Cocoanut Grove to be razed to build school campus

 

LOS ANGELES (AP) – The School District has signed an agreement with a preservation group to allow the razing of the historic Cocoanut Grove nightclub to make way for a new campus.

The Los Angeles Unified School District will pay $4 million to fund historic school conservation so the Los Angeles Conservancy will drop a lawsuit that had been holding up the destruction of the Cocoanut Grove. It’s the last building standing on the former site of the Ambassador Hotel, where U.S. Sen. Robert F. Kennedy was assassinated in 1968.

 

“At this point, we as an organization want to move on,” Linda Dishman, the conservancy’s executive director, said Jan. 15. “What’s left at the Ambassador site is not really historic preservation at this point, and there’s a lot of other buildings we can focus on.”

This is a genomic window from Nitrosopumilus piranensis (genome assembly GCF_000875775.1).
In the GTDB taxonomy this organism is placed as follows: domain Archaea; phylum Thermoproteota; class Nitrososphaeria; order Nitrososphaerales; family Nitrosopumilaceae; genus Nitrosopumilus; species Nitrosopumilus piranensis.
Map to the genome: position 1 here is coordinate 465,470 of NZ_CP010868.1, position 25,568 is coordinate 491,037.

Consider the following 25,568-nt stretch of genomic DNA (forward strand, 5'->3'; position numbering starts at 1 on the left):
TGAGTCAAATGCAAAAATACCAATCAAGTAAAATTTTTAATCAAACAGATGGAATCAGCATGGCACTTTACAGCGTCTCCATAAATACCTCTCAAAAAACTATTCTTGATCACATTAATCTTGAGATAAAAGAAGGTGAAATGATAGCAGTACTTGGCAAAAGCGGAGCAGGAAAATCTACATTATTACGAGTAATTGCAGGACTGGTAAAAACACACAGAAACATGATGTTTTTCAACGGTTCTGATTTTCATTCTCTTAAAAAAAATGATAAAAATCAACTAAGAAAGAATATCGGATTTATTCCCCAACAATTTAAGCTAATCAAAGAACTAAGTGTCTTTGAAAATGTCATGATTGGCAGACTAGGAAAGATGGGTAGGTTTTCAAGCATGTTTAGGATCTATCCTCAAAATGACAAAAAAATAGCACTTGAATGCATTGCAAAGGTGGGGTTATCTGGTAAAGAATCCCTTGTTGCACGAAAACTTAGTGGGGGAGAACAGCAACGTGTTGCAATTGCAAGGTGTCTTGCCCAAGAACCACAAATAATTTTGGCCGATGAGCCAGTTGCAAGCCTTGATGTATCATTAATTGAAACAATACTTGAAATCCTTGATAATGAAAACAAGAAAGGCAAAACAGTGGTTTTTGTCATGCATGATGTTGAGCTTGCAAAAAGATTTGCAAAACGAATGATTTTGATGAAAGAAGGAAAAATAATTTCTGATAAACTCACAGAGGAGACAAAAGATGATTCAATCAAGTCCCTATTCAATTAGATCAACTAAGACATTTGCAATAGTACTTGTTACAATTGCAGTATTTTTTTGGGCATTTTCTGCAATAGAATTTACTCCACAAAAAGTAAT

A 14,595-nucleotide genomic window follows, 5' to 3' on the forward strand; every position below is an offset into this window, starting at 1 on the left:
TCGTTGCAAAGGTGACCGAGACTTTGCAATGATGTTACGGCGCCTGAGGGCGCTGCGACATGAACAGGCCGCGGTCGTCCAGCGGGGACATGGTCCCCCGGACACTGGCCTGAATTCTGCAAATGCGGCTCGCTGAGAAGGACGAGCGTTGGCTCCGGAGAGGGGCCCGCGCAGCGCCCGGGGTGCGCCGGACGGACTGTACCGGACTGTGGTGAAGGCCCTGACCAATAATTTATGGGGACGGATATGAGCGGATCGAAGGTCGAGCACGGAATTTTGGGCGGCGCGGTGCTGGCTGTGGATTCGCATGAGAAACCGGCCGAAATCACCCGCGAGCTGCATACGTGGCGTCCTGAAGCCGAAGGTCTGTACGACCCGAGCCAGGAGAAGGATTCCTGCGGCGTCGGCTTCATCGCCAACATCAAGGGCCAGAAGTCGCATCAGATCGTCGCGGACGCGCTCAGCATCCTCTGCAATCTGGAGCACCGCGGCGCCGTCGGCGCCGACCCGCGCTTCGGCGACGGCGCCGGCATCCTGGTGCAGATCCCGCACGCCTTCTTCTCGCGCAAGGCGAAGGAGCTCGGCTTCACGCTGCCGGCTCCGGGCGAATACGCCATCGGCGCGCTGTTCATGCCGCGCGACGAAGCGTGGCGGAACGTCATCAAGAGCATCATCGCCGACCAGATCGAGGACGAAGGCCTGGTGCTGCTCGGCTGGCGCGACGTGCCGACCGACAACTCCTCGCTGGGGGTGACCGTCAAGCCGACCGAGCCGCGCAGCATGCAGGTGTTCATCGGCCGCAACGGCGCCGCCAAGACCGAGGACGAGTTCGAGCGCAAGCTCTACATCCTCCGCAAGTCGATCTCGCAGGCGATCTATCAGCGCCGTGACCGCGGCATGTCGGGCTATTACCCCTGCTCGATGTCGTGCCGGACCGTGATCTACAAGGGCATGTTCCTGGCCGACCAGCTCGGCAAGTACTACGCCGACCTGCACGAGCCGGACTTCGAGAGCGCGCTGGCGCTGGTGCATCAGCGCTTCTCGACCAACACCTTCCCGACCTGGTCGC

The school district plans to build three schools on the site to house 4,000 students.

On Nov. 29, however, a Superior Court judge approved an injunction preventing the demolition of the nightclub until the lawsuit was resolved.

The district originally planned to preserve the Cocoanut Grove as part of the school site but determined that it can’t withstand an earthquake and would be unsafe.

“There’s no way we can say to parents, ‘Don’t worry, we think it’s OK,’ if our structural engineers say that we can’t,” Kevin Reed, the district’s general counsel, said in November.

 

The Cocoanut Grove once was the city’s leading nightclub, featuring Frank Sinatra and Bing Crosby.